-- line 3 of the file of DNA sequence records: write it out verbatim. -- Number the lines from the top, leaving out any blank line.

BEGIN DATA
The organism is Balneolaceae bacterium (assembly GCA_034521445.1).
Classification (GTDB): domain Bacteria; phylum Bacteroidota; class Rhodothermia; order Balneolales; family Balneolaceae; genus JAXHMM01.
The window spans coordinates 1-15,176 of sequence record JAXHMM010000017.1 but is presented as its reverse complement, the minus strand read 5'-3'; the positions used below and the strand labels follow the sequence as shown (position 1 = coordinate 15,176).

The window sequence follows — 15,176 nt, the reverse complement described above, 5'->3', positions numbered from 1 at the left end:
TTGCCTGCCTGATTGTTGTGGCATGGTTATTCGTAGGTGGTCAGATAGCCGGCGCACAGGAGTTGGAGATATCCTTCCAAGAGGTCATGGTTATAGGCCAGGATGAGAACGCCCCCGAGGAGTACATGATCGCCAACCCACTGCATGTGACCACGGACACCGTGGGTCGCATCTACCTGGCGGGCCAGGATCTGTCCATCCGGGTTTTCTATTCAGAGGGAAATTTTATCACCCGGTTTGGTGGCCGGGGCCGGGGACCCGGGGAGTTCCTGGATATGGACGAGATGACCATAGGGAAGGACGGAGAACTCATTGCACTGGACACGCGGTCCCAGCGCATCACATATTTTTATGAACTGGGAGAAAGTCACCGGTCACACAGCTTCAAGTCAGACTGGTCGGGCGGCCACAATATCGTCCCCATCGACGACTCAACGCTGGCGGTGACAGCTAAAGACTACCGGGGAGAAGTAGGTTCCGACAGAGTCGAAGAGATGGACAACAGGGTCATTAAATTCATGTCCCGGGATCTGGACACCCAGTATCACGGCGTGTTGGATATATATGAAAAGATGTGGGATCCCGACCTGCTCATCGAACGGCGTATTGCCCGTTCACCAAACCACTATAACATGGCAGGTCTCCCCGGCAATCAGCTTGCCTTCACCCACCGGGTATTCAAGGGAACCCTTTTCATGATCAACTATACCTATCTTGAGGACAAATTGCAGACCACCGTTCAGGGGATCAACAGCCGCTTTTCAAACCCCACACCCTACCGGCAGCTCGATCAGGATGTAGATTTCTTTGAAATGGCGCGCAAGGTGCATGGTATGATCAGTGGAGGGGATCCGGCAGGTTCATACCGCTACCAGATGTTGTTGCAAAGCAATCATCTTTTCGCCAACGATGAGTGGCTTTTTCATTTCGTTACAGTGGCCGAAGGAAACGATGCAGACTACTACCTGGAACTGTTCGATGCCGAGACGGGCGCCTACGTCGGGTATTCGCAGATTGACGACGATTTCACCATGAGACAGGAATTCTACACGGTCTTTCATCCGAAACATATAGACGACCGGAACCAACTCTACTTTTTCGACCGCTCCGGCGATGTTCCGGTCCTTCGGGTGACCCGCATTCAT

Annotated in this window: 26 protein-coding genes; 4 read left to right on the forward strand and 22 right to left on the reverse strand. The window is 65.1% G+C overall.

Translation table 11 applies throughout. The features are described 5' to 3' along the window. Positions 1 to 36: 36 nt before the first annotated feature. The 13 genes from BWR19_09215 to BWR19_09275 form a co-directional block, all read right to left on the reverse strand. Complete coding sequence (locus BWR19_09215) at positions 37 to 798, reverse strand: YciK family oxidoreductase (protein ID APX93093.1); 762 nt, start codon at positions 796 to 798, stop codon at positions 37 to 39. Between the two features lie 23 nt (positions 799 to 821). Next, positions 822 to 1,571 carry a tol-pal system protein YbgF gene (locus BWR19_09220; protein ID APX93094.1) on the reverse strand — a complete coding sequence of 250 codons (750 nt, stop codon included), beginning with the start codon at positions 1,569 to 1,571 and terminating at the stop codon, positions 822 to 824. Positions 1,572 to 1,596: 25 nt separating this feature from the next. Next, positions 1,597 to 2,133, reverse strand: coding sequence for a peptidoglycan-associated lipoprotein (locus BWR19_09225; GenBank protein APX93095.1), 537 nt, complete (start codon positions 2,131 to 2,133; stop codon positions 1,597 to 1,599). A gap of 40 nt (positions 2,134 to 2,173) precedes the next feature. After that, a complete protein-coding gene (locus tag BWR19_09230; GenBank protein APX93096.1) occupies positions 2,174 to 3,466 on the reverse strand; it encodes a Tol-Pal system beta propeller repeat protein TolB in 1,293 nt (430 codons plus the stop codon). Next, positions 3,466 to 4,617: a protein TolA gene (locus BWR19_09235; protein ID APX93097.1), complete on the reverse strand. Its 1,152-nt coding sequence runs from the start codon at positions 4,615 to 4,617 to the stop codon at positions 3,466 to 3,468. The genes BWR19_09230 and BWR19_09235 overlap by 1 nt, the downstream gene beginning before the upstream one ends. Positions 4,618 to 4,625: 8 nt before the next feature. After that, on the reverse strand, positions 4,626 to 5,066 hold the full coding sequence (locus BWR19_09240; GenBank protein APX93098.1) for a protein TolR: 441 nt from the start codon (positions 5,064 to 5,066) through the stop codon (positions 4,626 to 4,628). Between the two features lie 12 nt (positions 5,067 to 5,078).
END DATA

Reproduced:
The window spans coordinates 1-15,176 of sequence record JAXHMM010000017.1 but is presented as its reverse complement, the minus strand read 5'-3'; the positions used below and the strand labels follow the sequence as shown (position 1 = coordinate 15,176).